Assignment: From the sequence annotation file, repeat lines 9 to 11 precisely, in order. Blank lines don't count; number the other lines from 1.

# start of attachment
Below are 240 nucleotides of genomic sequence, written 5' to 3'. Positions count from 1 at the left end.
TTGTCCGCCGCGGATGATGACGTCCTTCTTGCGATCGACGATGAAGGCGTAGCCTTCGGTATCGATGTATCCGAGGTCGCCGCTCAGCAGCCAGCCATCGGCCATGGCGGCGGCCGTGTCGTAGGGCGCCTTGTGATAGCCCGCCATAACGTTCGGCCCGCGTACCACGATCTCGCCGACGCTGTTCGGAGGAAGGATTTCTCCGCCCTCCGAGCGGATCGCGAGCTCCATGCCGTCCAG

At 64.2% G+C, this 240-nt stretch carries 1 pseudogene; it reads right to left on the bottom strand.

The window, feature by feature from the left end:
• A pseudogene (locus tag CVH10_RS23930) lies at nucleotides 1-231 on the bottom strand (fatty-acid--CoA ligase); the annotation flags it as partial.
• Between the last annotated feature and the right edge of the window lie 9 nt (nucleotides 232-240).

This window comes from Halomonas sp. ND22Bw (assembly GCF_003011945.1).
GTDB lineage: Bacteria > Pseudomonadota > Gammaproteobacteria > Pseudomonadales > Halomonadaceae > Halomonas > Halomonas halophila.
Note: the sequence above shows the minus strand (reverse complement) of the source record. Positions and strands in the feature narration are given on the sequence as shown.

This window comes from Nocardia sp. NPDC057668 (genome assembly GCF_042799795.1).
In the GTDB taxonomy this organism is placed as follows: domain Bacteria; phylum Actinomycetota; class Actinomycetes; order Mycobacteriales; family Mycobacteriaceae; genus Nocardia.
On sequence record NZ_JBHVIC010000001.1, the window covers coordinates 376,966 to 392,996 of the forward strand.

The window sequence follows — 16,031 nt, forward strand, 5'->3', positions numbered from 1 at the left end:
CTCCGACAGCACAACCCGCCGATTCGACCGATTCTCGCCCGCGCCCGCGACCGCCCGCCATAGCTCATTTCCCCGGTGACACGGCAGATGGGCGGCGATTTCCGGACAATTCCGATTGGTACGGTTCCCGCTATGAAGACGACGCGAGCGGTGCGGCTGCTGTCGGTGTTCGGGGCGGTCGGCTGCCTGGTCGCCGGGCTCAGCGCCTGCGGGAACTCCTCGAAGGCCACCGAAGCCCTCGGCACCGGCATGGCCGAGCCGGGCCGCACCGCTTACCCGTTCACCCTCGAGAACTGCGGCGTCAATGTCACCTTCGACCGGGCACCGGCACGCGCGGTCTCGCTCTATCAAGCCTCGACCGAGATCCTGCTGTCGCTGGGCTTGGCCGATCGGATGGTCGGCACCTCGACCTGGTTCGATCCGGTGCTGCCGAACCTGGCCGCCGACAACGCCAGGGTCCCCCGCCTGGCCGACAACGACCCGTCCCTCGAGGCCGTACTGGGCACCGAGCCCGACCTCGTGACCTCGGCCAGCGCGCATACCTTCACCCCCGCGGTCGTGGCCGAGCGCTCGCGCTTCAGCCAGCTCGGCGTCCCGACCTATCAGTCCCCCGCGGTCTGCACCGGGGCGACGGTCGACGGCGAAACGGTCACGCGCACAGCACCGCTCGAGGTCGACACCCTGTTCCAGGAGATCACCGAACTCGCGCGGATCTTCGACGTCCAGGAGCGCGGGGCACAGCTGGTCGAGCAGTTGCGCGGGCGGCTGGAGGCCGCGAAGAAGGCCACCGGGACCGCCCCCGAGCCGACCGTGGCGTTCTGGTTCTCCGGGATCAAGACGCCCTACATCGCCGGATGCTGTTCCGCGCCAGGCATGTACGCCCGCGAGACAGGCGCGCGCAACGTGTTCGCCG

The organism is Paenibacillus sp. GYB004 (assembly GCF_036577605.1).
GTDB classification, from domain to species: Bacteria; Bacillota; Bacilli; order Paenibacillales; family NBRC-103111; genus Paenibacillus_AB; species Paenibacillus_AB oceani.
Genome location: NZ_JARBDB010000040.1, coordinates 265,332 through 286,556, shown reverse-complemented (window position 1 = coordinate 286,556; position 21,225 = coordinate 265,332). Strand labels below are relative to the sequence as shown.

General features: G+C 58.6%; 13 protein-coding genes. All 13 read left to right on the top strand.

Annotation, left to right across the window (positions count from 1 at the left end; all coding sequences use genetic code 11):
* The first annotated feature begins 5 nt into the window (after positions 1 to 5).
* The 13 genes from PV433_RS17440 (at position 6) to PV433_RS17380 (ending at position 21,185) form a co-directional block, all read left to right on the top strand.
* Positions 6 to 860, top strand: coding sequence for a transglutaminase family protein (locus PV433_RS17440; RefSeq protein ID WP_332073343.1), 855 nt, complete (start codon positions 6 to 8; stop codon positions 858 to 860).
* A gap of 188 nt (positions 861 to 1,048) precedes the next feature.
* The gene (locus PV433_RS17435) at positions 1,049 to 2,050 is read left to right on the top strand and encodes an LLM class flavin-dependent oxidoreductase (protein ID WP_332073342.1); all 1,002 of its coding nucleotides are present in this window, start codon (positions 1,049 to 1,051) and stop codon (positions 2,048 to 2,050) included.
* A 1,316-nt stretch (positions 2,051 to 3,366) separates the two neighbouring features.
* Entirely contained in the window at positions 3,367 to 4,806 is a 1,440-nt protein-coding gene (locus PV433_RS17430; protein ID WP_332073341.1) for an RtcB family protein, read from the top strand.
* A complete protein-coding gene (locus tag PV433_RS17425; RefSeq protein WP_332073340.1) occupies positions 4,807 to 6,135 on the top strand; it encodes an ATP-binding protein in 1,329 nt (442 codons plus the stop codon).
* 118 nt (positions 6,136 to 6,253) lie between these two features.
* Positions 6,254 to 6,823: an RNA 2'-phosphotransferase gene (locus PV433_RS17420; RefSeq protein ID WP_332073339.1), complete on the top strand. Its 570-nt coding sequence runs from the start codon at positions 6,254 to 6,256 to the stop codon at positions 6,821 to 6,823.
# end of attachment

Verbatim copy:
Note: the sequence above shows the minus strand (reverse complement) of the source record. Positions and strands in the feature narration are given on the sequence as shown.

This window comes from Nocardia sp. NPDC057668 (genome assembly GCF_042799795.1).
In the GTDB taxonomy this organism is placed as follows: domain Bacteria; phylum Actinomycetota; class Actinomycetes; order Mycobacteriales; family Mycobacteriaceae; genus Nocardia.